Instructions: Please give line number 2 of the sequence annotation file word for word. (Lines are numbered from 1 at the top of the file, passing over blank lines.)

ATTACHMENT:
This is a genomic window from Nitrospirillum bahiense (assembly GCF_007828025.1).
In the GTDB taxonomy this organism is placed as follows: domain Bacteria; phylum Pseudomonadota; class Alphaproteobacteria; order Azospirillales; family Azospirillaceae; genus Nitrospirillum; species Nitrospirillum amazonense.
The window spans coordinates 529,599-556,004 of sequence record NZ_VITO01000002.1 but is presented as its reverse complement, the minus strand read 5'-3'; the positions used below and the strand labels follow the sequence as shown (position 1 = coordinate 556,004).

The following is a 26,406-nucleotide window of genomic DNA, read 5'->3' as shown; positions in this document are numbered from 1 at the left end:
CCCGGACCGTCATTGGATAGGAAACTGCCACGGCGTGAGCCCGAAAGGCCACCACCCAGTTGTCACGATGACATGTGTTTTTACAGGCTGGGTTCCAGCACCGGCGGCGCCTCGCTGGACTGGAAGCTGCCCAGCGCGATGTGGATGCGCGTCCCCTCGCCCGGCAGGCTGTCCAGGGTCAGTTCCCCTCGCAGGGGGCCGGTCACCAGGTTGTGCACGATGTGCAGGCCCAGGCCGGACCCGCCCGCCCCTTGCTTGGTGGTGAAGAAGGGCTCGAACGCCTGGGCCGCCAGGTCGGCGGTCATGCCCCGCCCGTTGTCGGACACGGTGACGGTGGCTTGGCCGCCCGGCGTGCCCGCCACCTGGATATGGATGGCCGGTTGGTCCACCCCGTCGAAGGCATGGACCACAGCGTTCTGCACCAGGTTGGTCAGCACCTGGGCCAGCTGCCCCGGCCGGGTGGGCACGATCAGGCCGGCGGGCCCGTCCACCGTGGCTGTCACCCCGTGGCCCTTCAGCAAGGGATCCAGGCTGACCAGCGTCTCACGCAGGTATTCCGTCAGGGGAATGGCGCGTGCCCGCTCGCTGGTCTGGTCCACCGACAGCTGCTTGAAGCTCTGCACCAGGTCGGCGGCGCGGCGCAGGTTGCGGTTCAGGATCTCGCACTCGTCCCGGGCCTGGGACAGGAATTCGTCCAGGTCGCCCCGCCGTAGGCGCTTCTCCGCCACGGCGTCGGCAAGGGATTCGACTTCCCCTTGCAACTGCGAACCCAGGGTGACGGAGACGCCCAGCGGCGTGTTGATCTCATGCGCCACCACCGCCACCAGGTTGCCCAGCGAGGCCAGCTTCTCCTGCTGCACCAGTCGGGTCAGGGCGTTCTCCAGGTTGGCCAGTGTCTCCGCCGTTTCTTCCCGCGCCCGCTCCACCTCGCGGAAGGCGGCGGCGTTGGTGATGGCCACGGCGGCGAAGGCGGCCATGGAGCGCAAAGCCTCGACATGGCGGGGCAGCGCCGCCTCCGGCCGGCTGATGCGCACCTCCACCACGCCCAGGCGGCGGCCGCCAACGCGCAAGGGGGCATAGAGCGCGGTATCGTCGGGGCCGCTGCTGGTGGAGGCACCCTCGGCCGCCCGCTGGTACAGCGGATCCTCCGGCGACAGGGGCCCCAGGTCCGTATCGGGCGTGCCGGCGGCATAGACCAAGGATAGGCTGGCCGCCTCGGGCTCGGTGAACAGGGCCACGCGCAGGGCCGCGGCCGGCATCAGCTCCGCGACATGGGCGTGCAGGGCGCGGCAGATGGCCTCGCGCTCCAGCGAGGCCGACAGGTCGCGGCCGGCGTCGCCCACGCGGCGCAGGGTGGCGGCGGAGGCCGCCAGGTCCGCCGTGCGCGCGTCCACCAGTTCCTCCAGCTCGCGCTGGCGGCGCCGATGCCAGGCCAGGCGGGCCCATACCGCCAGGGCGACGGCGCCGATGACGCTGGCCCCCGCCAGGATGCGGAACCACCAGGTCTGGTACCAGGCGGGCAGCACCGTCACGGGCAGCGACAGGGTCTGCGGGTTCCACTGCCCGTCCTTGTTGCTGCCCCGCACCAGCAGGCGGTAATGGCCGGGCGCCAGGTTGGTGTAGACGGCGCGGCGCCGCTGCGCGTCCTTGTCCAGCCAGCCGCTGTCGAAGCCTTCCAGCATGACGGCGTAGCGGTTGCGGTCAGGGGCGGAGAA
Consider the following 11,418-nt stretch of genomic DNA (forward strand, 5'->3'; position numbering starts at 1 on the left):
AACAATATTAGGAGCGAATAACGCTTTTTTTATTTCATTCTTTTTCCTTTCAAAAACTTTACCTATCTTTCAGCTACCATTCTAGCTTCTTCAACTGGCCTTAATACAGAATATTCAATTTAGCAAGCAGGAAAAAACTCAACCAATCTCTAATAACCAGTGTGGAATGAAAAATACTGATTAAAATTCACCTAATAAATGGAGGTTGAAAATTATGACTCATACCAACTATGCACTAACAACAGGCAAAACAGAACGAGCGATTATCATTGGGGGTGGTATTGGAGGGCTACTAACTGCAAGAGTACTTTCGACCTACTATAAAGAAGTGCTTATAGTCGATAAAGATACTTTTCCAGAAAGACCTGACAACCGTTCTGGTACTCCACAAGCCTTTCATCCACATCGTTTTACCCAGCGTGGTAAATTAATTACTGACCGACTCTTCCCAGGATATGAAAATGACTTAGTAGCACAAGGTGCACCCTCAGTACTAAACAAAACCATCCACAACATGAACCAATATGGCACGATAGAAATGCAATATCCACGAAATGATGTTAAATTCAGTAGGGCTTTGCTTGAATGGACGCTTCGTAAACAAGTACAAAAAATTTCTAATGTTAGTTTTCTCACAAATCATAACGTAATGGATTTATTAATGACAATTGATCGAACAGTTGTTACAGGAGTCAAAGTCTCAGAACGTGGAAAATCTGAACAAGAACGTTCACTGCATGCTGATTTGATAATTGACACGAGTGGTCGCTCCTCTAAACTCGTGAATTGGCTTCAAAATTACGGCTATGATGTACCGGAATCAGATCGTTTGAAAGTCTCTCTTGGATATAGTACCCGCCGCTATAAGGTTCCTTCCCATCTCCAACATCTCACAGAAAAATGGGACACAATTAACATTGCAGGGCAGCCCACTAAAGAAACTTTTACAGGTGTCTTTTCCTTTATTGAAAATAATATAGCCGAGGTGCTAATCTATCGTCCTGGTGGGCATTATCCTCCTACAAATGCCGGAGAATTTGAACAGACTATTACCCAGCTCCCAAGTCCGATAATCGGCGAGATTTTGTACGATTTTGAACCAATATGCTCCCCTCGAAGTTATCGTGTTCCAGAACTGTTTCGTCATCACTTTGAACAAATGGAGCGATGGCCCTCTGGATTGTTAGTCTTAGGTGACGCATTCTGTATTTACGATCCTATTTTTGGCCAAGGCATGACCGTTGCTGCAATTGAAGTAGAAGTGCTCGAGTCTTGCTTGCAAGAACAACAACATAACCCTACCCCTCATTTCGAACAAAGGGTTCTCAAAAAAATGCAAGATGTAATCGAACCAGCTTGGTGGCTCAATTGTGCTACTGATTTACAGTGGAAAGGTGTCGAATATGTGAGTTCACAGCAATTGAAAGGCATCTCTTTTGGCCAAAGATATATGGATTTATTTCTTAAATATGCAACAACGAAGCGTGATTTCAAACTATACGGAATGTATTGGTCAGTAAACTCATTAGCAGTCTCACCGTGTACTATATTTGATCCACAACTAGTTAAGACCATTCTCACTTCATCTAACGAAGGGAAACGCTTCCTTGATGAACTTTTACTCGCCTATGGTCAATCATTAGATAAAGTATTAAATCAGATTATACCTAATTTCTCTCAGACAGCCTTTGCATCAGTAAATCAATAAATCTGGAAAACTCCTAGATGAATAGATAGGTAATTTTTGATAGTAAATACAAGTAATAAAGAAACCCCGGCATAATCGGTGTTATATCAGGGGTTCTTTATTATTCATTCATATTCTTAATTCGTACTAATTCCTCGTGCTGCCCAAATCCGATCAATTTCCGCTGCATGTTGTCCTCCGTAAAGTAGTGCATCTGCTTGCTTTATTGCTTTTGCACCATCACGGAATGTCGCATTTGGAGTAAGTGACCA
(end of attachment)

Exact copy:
In the GTDB taxonomy this organism is placed as follows: domain Bacteria; phylum Pseudomonadota; class Alphaproteobacteria; order Azospirillales; family Azospirillaceae; genus Nitrospirillum; species Nitrospirillum amazonense.